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Looks, Likeability, & Constant Worry

I used to worry so much about being liked. I wouldn’t admit it to myself at the time, but I spent much of high school, college, and a few years after undergrad stressing out about being a universally well-liked person (though I now realize that person doesn’t exist). Unlike most boys, girls are often brought up to be likable. Being “ladylike” has social capital – if we look and act pleasant, we’re taught we’ll move ahead. Be too loud or bossy or unkempt and you may create some enemies.

I’ve spent most of my life feeling that my likeability (including how I’m perceived physically) was what mattered most. These were feelings that I internalized and battled with constantly. I didn’t want to feel that way, and I knew that it went against all that I felt I stood for. But time and time again I gave into my insecurities and felt that I wasn’t enough. Not pretty enough…not thin enough…not cool enough…not clever enough…not fun enough…not smart enough…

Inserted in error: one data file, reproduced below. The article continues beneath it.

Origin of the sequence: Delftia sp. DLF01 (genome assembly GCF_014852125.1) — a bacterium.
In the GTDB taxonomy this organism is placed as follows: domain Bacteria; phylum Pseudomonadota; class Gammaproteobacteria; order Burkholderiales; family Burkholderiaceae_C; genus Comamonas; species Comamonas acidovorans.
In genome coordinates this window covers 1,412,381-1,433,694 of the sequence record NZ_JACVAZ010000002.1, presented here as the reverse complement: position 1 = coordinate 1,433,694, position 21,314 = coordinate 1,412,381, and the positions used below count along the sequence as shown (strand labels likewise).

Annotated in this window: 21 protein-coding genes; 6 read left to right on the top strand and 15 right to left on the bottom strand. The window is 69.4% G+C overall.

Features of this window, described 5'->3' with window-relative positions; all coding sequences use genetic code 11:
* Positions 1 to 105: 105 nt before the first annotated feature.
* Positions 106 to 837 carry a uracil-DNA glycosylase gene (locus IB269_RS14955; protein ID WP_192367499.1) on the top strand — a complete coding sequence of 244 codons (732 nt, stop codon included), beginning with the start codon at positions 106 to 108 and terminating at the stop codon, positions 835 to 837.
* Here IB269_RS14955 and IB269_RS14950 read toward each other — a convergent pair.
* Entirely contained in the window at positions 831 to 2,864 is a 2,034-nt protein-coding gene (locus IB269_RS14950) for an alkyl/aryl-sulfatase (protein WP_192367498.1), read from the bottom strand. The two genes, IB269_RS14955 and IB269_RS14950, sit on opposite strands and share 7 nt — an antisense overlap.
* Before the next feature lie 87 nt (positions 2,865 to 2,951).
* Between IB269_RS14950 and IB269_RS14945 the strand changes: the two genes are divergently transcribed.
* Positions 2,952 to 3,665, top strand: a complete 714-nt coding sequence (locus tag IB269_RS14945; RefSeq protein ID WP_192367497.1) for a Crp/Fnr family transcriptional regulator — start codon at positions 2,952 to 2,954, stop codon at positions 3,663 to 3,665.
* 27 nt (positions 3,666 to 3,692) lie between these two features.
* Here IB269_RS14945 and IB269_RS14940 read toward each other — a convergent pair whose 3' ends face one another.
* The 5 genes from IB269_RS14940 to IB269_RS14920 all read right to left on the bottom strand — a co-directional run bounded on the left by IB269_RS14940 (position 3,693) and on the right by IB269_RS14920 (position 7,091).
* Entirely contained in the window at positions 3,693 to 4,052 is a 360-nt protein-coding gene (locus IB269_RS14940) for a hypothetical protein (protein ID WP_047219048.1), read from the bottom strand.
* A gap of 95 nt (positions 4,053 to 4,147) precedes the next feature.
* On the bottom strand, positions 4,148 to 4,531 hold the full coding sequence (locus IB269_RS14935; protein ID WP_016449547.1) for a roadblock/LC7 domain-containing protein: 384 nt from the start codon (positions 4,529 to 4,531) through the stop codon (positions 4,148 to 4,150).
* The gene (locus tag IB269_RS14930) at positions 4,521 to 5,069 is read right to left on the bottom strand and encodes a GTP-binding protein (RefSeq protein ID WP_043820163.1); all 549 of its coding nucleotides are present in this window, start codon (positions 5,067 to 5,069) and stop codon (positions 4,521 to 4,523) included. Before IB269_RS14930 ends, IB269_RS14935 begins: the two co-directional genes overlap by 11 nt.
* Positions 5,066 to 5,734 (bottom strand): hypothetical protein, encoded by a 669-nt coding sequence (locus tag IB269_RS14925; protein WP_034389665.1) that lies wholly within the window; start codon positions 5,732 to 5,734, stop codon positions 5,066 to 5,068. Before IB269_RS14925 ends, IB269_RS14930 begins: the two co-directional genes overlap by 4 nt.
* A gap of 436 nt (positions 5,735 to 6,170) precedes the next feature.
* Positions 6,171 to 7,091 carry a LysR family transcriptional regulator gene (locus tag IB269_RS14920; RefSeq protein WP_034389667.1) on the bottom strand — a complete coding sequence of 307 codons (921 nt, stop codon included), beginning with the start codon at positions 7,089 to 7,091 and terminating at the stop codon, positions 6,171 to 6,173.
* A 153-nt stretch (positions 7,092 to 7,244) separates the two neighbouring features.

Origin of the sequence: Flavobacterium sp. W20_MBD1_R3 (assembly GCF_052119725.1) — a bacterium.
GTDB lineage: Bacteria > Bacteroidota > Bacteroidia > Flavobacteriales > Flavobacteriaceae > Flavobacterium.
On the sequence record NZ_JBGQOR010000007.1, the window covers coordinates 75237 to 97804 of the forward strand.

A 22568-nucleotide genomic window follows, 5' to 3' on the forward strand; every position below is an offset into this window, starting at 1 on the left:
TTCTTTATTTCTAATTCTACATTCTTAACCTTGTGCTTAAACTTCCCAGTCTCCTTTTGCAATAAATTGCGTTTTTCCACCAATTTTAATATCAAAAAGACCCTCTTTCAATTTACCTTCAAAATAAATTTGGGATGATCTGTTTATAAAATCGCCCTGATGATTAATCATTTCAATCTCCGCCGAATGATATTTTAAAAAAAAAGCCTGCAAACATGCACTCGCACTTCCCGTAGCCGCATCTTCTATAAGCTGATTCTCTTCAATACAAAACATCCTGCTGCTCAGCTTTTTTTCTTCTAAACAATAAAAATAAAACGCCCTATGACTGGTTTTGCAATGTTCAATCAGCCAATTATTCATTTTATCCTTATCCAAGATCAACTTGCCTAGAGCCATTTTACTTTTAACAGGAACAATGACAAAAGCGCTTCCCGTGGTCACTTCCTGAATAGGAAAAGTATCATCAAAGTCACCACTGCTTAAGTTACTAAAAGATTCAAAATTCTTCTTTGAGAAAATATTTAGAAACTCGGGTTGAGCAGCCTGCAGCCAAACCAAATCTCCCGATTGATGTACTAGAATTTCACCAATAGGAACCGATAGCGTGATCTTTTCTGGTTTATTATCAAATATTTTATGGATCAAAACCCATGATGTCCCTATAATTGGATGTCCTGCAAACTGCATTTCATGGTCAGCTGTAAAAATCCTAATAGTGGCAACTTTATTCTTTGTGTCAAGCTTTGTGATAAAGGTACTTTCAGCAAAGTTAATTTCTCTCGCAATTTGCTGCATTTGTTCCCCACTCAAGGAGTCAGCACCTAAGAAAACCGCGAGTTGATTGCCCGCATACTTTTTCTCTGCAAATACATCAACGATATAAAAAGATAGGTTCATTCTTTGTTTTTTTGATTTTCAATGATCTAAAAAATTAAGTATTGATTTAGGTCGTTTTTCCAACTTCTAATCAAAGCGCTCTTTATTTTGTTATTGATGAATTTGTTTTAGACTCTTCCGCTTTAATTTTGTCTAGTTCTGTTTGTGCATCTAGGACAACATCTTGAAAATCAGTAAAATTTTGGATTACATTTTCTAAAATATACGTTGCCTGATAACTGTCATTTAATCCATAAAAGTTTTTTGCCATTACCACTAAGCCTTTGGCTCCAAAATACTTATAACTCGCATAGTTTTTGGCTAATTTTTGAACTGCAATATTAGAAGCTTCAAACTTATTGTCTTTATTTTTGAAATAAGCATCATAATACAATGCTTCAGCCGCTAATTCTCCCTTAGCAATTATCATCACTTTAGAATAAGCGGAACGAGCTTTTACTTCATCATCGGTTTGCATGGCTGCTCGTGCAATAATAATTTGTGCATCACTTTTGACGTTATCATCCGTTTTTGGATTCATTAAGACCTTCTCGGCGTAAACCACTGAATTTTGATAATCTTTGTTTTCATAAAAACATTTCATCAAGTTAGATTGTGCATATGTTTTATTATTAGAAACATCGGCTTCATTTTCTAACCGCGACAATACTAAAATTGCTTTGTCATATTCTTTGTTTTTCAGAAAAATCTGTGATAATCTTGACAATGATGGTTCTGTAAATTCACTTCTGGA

After years of wasting so much time worrying about my likeability, there came a point during graduate school that I decided to say fuck it! I’m done caring! I don’t remember the exact moment or what led to it, but I chose to work to block my destructive thinking. Stressing out about what people think of you not only takes up time and energy, but it’s pretty boringMaybe it was getting older, or the election, or both – but I was done caring.

Although I feel like my transformation took place over night, I know that breaking the pattern of destructive thinking is not that simple. It took years of confidence building and a bit of a wake up call (if he’s president does some of this minor shit really matter?) for me to get to the bottom of my insecurities. I’m also keenly aware that women are socialized to feel this way, and I’m not going to let the status quo bring me down without a fight. So my new mantra is, if you like me, that’s great! If you don’t, that’s okay too. There are still days that my insecurities sprout up and try to usurp all of my energy, but I remind myself of my mantra. It might sound hyperbolic to claim that this new way of thinking has transformed my life, but it has. Feeling free to be myself has empowered me to live a fuller life, and it’s a hell of a lot more fun!

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